CHARLESTON, W.Va. -- A weekend without power left South Charleston's skating rink on thin ice.The city's Memorial Ice Arena lost power during Friday's storm. Before the rink regained electricity around 5 p.m. Sunday, the ice melted from its usual two inches thick to around a half-inch."It was just like being in a bat cave," said Butch Buckley, the arena's manager, looking out over the ice. "It was pitch black and all you could hear was the water running off the rafters."On Monday, cracks were visible in the ice and pipes could be seen under it -- a sign of how thin it was, Buckley said.
All morning on Monday, the phone rang at the ice rink. People wanted to know if it was open, he said."Of course the public wants to come in here," Buckley said. "It's cold ... It's dehumidified."No luck, though. The arena remained closed Monday.Fortunately, no camps were scheduled this week because of the Fourth of July holiday. The arena should be ready when camps start again early next week, Buckley said.Still, the arena lost probably thousands of dollars in revenue because it wasn't open over the weekend during the 100-degree heat, Buckley said.South Charleston's community center and golf course have been closed in the wake of the storm as well, Mayor Frank Mullens said. But the mayor said he was not concerned with a loss of revenue from the closures."All you can do is get it back open as quickly as you can and go back at it," Mullens said.The mayor said while the city has done a job good with recovery efforts, he plans to meet with city department heads Friday to discuss what could have been done better."I didn't have a whole lot on the agenda," he said. "Now I do."Workers at the ice arena staff will work long hours over the next few days trying to build back the ice, Buckley said. He hopes to reopen Thursday."We're very lucky," he said. "Another day, it wouldn't have been this lucky and it would have been all over. We'd been down the whole month of July just trying to get it back."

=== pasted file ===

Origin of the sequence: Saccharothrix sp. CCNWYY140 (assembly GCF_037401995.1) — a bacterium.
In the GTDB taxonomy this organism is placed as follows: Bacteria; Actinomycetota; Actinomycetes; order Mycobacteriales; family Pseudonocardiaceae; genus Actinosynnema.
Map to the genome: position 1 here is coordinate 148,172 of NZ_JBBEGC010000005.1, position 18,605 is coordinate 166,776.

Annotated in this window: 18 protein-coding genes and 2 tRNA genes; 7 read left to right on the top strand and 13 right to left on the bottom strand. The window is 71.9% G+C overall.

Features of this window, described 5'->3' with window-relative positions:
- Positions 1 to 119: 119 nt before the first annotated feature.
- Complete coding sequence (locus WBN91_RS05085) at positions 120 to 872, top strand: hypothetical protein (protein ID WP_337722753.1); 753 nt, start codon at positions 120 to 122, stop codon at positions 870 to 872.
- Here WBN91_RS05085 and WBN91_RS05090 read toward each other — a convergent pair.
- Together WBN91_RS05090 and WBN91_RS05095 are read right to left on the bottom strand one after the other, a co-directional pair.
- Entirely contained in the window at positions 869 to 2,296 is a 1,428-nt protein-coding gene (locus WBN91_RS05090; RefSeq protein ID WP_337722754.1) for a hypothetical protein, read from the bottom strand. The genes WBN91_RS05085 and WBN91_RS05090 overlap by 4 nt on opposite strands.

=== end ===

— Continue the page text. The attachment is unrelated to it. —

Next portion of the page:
The process involves using a water hose to spread a water mist over the ice. As each layer freezes, the process is repeated 10 to 15 times, he said.Besides the ice arena, the power outage closed several Corridor G businesses over the weekend.The Walmart at Southridge Centre was open intermittently over the weekend. The store closed when it lost power Friday evening, remained closed throughout Saturday and opened with generator power around 2 a.m. Sunday, store manager George Skinner said.It closed again around 6 a.m. Monday when a generator belt broke, and stayed closed until the electricity came on around 11 a.m.Skinner said the store had to throw away "quite a bit" of perishable food because of the power outage."Of course there's a financial impact, but it's one of those things where you try to follow procedures and keep [the impact] at a minimum," Skinner said.
The store has had ice to sell, which is something many customers were after, he said."That's what everyone is trying to get," he said. "We had some generators, but we sold all of those."Skinner said he's placed an order for generators and hoped some would arrive Tuesday.The timing of the storm and power outages was unfortunate, he said."It's a first of the month going into a holiday week," Skinner said. "This is when customers are here trying to get what they need."Walmart spokeswoman Dianna Gee said 30 Walmart and Sam's Club stores in West Virginia were affected by the weekend's power outages. By around 11:30 a.m. Monday, only two were still closed without electricity, she said.An Exxon station on Mountaineer Boulevard across from Walmart reopened Sunday afternoon when power was restored, cashier Kita Jones said. People waited in long lines to refuel their vehicles."It wasn't too crazy," Jones said. "It was calm. [We were] better off than other places."The gas station was busy Monday morning too, she said."We can't keep ice," she said. The store sold 100 22-pound bags of ice in around a half-hour, she said."They were taking it as fast as he could load it," Jones said.Target in the Shops at Trace Fork used backup generators and didn't close over the weekend, store managers said. The store was one of the few in the area to stay open, managers said."We just wanted to stay open to be a resource for the community," said an assistant manager who declined to give her name.The store doesn't sell generators, but customers bought camping equipment and flashlights during the power outage, she said."We lost the majority of the cold [food] items," she said. "Anything that was not refrigerated was still available."Reach Lori Kersey at email@example.com or 304-348-1240.